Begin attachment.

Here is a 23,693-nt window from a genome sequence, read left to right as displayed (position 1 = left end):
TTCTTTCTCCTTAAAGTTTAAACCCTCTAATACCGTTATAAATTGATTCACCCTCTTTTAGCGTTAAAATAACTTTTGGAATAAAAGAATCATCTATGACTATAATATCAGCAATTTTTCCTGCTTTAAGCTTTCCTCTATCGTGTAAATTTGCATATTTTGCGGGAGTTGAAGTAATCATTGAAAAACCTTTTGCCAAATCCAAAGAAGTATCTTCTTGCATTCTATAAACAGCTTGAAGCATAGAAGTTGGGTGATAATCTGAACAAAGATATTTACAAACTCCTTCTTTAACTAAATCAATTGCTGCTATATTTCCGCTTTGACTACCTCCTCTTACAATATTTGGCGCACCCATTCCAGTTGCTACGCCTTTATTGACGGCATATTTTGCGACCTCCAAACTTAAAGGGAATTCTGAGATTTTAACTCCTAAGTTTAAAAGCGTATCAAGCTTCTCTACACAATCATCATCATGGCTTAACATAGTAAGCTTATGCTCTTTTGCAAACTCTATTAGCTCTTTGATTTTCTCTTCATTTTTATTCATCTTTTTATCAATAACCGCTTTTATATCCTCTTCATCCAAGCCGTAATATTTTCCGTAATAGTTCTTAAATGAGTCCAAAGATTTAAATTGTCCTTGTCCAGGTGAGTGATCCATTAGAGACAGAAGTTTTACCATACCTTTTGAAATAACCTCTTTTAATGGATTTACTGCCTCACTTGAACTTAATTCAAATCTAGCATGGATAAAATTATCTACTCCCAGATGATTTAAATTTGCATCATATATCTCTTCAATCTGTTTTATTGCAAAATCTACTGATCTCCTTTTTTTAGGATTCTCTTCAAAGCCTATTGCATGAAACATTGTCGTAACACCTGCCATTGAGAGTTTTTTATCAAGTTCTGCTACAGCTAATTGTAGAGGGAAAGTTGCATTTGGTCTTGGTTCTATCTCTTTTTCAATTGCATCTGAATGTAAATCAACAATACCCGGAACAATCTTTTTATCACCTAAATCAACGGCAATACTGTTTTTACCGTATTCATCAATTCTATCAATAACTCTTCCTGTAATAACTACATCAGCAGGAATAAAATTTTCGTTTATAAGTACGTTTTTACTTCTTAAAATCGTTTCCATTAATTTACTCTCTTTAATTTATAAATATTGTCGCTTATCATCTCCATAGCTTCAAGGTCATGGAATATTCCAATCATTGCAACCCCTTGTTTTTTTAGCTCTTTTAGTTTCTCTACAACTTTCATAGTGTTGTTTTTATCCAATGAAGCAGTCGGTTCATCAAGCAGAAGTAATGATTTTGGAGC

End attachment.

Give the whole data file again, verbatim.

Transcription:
Here is a 23,693-nt window from a genome sequence, read left to right as displayed (position 1 = left end):
TTCTTTCTCCTTAAAGTTTAAACCCTCTAATACCGTTATAAATTGATTCACCCTCTTTTAGCGTTAAAATAACTTTTGGAATAAAAGAATCATCTATGACTATAATATCAGCAATTTTTCCTGCTTTAAGCTTTCCTCTATCGTGTAAATTTGCATATTTTGCGGGAGTTGAAGTAATCATTGAAAAACCTTTTGCCAAATCCAAAGAAGTATCTTCTTGCATTCTATAAACAGCTTGAAGCATAGAAGTTGGGTGATAATCTGAACAAAGATATTTACAAACTCCTTCTTTAACTAAATCAATTGCTGCTATATTTCCGCTTTGACTACCTCCTCTTACAATATTTGGCGCACCCATTCCAGTTGCTACGCCTTTATTGACGGCATATTTTGCGACCTCCAAACTTAAAGGGAATTCTGAGATTTTAACTCCTAAGTTTAAAAGCGTATCAAGCTTCTCTACACAATCATCATCATGGCTTAACATAGTAAGCTTATGCTCTTTTGCAAACTCTATTAGCTCTTTGATTTTCTCTTCATTTTTATTCATCTTTTTATCAATAACCGCTTTTATATCCTCTTCATCCAAGCCGTAATATTTTCCGTAATAGTTCTTAAATGAGTCCAAAGATTTAAATTGTCCTTGTCCAGGTGAGTGATCCATTAGAGACAGAAGTTTTACCATACCTTTTGAAATAACCTCTTTTAATGGATTTACTGCCTCACTTGAACTTAATTCAAATCTAGCATGGATAAAATTATCTACTCCCAGATGATTTAAATTTGCATCATATATCTCTTCAATCTGTTTTATTGCAAAATCTACTGATCTCCTTTTTTTAGGATTCTCTTCAAAGCCTATTGCATGAAACATTGTCGTAACACCTGCCATTGAGAGTTTTTTATCAAGTTCTGCTACAGCTAATTGTAGAGGGAAAGTTGCATTTGGTCTTGGTTCTATCTCTTTTTCAATTGCATCTGAATGTAAATCAACAATACCCGGAACAATCTTTTTATCACCTAAATCAACGGCAATACTGTTTTTACCGTATTCATCAATTCTATCAATAACTCTTCCTGTAATAACTACATCAGCAGGAATAAAATTTTCGTTTATAAGTACGTTTTTACTTCTTAAAATCGTTTCCATTAATTTACTCTCTTTAATTTATAAATATTGTCGCTTATCATCTCCATAGCTTCAAGGTCATGGAATATTCCAATCATTGCAACCCCTTGTTTTTTTAGCTCTTTTAGTTTCTCTACAACTTTCATAGTGTTGTTTTTATCCAATGAAGCAGTCGGTTCATCAAGCAGAAGTAATGATTTTGGAGC